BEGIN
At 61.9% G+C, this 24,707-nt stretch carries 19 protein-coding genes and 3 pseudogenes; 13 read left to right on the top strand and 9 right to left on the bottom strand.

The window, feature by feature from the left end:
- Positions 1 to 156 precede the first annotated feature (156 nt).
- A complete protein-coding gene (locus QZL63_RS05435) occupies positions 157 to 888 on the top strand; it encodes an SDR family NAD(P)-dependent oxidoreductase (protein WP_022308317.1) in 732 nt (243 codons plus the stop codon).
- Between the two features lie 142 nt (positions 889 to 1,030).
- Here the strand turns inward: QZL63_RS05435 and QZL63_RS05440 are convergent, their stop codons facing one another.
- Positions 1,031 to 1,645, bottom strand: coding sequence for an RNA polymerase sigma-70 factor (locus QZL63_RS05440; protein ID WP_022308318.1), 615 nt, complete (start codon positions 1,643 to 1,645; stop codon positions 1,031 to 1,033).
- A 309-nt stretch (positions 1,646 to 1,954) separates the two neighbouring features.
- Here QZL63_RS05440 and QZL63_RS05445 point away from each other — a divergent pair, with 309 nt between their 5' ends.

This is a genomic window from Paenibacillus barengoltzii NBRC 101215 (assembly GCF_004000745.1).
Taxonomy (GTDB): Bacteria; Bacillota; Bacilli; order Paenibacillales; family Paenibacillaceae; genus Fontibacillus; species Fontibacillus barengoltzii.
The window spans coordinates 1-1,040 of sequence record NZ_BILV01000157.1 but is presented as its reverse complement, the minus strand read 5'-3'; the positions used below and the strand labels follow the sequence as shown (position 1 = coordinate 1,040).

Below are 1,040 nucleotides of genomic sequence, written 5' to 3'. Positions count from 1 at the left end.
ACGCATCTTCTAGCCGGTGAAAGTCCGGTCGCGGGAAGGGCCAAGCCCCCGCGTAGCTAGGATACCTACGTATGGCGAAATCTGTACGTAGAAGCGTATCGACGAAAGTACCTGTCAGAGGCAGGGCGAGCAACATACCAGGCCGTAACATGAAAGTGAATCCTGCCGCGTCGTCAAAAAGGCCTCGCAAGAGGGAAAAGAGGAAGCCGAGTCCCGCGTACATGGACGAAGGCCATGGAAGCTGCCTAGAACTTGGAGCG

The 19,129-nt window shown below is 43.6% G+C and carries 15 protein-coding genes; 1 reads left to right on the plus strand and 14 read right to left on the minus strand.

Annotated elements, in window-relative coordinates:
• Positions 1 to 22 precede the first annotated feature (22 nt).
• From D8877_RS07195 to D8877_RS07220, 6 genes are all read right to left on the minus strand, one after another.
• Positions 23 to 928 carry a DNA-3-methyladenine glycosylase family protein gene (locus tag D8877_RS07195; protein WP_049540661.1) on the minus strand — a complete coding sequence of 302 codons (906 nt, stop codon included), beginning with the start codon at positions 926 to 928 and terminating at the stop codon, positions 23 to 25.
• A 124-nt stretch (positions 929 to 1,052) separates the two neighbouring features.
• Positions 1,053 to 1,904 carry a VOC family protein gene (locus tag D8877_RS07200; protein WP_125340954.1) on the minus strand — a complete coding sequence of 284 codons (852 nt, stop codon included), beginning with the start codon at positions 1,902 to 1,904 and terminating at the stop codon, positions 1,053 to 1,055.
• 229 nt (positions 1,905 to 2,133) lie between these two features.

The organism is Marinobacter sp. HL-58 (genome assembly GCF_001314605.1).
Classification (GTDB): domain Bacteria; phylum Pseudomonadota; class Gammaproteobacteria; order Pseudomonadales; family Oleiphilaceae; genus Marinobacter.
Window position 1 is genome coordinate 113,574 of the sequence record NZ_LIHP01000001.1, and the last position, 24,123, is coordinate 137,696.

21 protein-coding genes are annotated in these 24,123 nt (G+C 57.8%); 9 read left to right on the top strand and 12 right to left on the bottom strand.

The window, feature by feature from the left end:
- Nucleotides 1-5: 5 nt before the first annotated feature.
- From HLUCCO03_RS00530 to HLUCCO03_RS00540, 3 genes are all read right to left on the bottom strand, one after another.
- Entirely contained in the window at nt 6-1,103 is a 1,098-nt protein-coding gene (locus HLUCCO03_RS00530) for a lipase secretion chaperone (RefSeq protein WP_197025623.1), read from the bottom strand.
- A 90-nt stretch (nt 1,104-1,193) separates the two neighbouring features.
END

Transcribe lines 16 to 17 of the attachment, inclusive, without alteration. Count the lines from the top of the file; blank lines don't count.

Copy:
Annotated elements, in window-relative coordinates:
• Positions 1 to 22 precede the first annotated feature (22 nt).